Wash Your Face(book)

We’re not robots who spend every waking hour working for IUP’s strategic visioning project. We have lives outside of work and school, and sometimes those lives show up on Facebook and Twitter.

It’s okay to have a life outside of work, but there are just some things that you don’t want potential employers or clients to see. Yes, it’s okay to go out and have a drink every once in a while, but do you really want to have that photo as somebody’s first impression of you?

I found one tool, called SimpleWash, that can help identify and get rid of these kinds of references on your Facebook or Twitter page. Instead of employers or clients searching your name and finding terrible pictures online, you can feel better knowing that your pages are professional and make a good impression.

But I live a pretty dull life, it seems. I decided to try SimpleWash on my own Facebook, wondering what it could possibly flag as inappropriate. Take a look at what SimpleWash found for me.

SimpleWash

SimpleWash example

Yes, that’s right folks. Take a look at what SimpleWash decided potential employers should not see, including but not limited to:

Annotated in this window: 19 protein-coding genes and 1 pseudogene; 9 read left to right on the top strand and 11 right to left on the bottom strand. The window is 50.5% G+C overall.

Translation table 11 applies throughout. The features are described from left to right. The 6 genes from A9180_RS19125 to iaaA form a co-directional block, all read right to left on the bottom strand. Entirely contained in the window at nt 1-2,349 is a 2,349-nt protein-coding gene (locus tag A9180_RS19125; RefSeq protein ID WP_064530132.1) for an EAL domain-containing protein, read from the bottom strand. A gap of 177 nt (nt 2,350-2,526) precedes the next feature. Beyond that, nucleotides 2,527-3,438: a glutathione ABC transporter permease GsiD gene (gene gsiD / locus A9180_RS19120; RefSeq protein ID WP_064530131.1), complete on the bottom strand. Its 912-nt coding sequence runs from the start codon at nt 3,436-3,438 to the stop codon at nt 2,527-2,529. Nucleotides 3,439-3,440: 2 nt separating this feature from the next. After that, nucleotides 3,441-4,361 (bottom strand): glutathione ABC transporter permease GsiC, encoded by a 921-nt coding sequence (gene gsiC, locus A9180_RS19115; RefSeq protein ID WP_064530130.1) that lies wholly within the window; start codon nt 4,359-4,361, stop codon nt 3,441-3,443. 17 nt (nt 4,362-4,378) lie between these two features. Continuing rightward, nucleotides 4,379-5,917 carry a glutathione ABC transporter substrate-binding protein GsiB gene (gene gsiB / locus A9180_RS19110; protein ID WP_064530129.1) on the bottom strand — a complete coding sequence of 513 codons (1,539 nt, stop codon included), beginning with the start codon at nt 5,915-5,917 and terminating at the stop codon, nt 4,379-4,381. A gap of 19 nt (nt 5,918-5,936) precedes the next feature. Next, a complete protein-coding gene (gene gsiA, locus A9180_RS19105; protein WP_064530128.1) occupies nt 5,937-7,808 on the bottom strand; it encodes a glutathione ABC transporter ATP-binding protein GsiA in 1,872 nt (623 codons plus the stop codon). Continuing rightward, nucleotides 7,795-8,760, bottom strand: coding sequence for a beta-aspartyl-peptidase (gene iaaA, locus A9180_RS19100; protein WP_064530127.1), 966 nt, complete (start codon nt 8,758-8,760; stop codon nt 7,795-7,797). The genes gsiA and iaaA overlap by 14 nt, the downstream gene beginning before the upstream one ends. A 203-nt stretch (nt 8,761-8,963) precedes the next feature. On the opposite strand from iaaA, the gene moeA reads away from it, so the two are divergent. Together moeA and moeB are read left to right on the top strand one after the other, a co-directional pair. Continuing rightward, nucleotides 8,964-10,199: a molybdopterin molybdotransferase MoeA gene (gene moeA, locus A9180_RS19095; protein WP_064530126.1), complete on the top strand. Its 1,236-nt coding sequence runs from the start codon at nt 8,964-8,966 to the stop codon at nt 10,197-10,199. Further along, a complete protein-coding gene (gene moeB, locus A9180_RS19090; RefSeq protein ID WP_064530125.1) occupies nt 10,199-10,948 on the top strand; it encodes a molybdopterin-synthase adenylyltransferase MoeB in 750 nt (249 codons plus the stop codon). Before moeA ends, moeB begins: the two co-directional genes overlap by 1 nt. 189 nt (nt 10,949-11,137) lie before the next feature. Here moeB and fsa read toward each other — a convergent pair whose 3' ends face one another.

• Me talking about “crack”, i.e. two stray cats trying to poke their noses through the crack in the front door
  • Me using the most profane of all swear words: butt. I was comparing my butt to a rhino I saw on Kilimanjaro Safaris in Disney World.
  • The butt does not stop there. I then called my fiance, Jeremy, a (gasp) “cranky-butt” when he wanted to stay in the hotel room and nap instead of go to one of the Disney parks.
SimpleWash

SimpleWash example

It also flagged some of the things I became a fan of on Facebook, including some books and music.

Notice that “speed” from the “Speed of Darkness” Flogging Molly album is flagged. Hitchhiker’s Guide to the Galaxy is also flagged simply because someone is unfortunate enough to have the last name “Beer-Davies.”

As you can see, SimpleWash isn’t perfect. It can flag plenty of things that are innocuous.

But if you’re concerned that you Facebook or Twitter might have something that you wouldn’t want other people to see, SimpleWash or other similar tools can be a good place to start.

Try it out for yourself and see what comes up.

Leave a comment and let us know the silliest thing SimpleWash flagged for you.

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